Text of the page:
>> Monday, December 3, 2007
Interactive Dreams traced a former employee of Valkieser Multimedia, who were responsible for several CD-i titles like Tim & Beer and responsible for other CD-i productions commissioned by larger companies including Philips, Motorola and T1 New Media (professional and consumer titles). He is introduced as following: "I facilitated design and development of several award winning interactive productions for Valkieser Multi Media BV, for international clients including Philips Media and many broadcasters like NOB." Valkieser also developed applications based on Amiga 4000 (MC68000 assembly) for television game-shows.
Unlike other contacts, he does not remember CD-i through pink glasses: "I used to develop software on CD-i as a software engineer at Valkieser. And I can tell you why CD-i never made it to a success. Philips made it nearly impossible to write games on CD-i. The big problem was because Philips designed the whole CD-i system around the Green Book, so every CD-i program had to be tested on all aspects and it should be compatible with all varieties of systems that were available. There were actually a lot of different players around and the more that were developed, the harder it got to get the software compatible with all systems. Along the years, the situation only got more complicated, and it seemed that older software wasn't compatible enough so we had to re-issue one as well.
How nice it was that Philips 'standardized' the hardware, but unfortunately you weren't able to control the hardware at low-level. Everything had to be done via the Operating System (CD-RTOS, that's simply OS/9 with loads of extensions for CD-i). Every title went to Philips first to be tested. And when your title didn't pass through their tests, you were simply not allowed to publish it. At CD-i development it was far more tight than it has ever been for Nintendo publishers on Nintendo systems. And you can imagine it cost more money than necessary to make all your software compatible on so many fronts so in that respect it was very difficult to get something done on CD-i. For example, the simplicity of the Tim & Bear games made them popular but it could be a lot better...
With this in mind, it was never possible to get the maximum out of CD-i, while the hardware of the CD-i was actually better than that of Amiga (both were 68000 machines). That was very unfortunate to Philips en very sad for developers. Because of this attitude by Philips, developers like us were not very enthusiastic about innovating our own software. That's because, when you didn't walk the line of the Philips people, your project could easily get delayed for months and the money cost raised a lot instead of that it gained money for you (and that was still the most important thing). I sound like I didn't have a good job at Valkieser but that's definately not the case, I had a lot of fun at Valkieser, it was just that we had a lot of problems when programming on CD-i.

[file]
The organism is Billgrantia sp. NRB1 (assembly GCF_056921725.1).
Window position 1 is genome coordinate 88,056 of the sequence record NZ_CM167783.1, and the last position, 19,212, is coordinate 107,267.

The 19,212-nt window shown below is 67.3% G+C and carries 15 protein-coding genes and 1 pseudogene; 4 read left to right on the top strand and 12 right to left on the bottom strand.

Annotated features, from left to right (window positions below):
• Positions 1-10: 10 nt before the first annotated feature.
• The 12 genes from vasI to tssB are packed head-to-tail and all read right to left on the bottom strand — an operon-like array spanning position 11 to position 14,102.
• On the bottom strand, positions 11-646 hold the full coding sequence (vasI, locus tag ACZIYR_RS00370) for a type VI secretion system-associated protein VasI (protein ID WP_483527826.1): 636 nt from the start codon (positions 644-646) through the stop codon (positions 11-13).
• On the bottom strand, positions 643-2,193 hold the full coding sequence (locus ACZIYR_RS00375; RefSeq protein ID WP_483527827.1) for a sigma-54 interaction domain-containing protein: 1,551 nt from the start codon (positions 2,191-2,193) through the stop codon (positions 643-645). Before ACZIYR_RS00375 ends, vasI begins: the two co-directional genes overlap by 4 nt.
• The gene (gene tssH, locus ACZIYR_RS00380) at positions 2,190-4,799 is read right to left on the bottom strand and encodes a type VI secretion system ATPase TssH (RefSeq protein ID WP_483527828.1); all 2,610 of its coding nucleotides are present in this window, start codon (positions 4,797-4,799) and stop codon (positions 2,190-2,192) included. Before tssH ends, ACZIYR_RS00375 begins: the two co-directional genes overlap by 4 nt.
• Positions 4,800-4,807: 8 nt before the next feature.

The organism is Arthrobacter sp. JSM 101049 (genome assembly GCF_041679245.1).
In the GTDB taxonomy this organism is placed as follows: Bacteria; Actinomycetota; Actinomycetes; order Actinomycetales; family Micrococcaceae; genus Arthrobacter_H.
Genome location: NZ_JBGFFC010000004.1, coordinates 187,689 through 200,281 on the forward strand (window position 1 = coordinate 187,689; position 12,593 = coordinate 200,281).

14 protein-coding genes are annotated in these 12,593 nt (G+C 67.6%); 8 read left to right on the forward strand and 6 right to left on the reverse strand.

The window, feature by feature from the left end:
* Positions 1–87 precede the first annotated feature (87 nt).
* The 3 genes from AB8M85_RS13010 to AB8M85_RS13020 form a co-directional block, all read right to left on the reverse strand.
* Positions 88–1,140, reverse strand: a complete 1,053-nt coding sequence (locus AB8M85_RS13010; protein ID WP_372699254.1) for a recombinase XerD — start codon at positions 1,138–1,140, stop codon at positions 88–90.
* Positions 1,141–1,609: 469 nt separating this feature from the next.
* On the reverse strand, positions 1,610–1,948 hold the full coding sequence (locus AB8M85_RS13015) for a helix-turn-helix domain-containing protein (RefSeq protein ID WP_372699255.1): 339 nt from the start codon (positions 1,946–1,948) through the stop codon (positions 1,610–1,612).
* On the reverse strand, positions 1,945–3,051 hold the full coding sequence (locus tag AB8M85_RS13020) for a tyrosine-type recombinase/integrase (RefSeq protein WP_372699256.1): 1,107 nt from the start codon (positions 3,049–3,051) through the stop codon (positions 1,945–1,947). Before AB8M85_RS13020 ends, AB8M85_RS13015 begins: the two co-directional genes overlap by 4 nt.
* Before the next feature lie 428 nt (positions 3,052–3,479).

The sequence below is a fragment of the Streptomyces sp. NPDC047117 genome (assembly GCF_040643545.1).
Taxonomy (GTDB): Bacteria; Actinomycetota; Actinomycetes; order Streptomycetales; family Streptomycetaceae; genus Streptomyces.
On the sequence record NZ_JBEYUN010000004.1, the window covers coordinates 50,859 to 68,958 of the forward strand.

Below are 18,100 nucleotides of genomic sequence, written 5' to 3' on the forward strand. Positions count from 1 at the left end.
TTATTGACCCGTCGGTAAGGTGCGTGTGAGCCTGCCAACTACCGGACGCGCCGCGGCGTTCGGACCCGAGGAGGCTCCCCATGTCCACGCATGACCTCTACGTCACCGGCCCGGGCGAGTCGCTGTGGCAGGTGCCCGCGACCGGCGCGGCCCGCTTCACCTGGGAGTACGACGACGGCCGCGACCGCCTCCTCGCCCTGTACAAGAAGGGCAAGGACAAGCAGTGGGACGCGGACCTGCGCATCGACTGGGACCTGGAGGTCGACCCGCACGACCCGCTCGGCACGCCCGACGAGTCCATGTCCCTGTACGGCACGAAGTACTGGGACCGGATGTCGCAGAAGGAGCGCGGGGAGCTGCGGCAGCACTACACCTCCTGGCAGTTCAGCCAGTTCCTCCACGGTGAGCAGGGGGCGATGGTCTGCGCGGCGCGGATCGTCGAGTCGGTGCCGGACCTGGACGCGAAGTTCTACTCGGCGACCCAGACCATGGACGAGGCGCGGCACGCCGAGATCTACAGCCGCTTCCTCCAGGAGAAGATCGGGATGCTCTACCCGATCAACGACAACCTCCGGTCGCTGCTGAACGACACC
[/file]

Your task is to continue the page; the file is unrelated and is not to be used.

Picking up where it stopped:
And then, the Sony Playstation arrived. First, the design of the Playstation was far more simple so it was cheaper. Along with that, Playstation had 3D hardware, which CD-i lacked. And the developers were allowed to program the 3D chips directly. The whole hardware was also standardized by Sony, but far more simple to get the max out of it. The Playstation allowed for much more freedom to create games.
Did you know Philips shared the copyrights with Sony of CD-i development?" Yes, we know that, it's a lovely history!
Valkieser also developed applications for gameshows on the dutch television (Like NOB). For example, Valkieser excecuted the computer desk and animations of Lingo (the television show a CD-i game was also based on: Lingo by SPC Vision (not te be confused!). Those were all rendered on a Silicon, and assembled on a Amiga 4000. The pictures in this article show some of the titles Valkieser was responsible for during their CD-i period: Mega Popclassics was a gift of the dutch "Platen-10-daagse"in 1995. It's a well-known CD-i title though because it shows two unreleased games on CD-i: Discworld and Voyeur 2. Tim & Bear was the most profitable and most successfull series of Valkieser and very popular with children. Over four different themes (Hospital, Airport, Harbour, Movies...) were developed. Valkieser was also responsible for the Digital Video gift with new CD-i players: Director's Cut: Rosebud was a videoCD single featuring their clip and it was the very first digital video title available on CD-i for the consumer market. Finally, they were responsible for some reference titles on CD-i like "In the wake of Captain Cook" and "Journeys through 19th Century London"
Thanks to a former Valkieser employee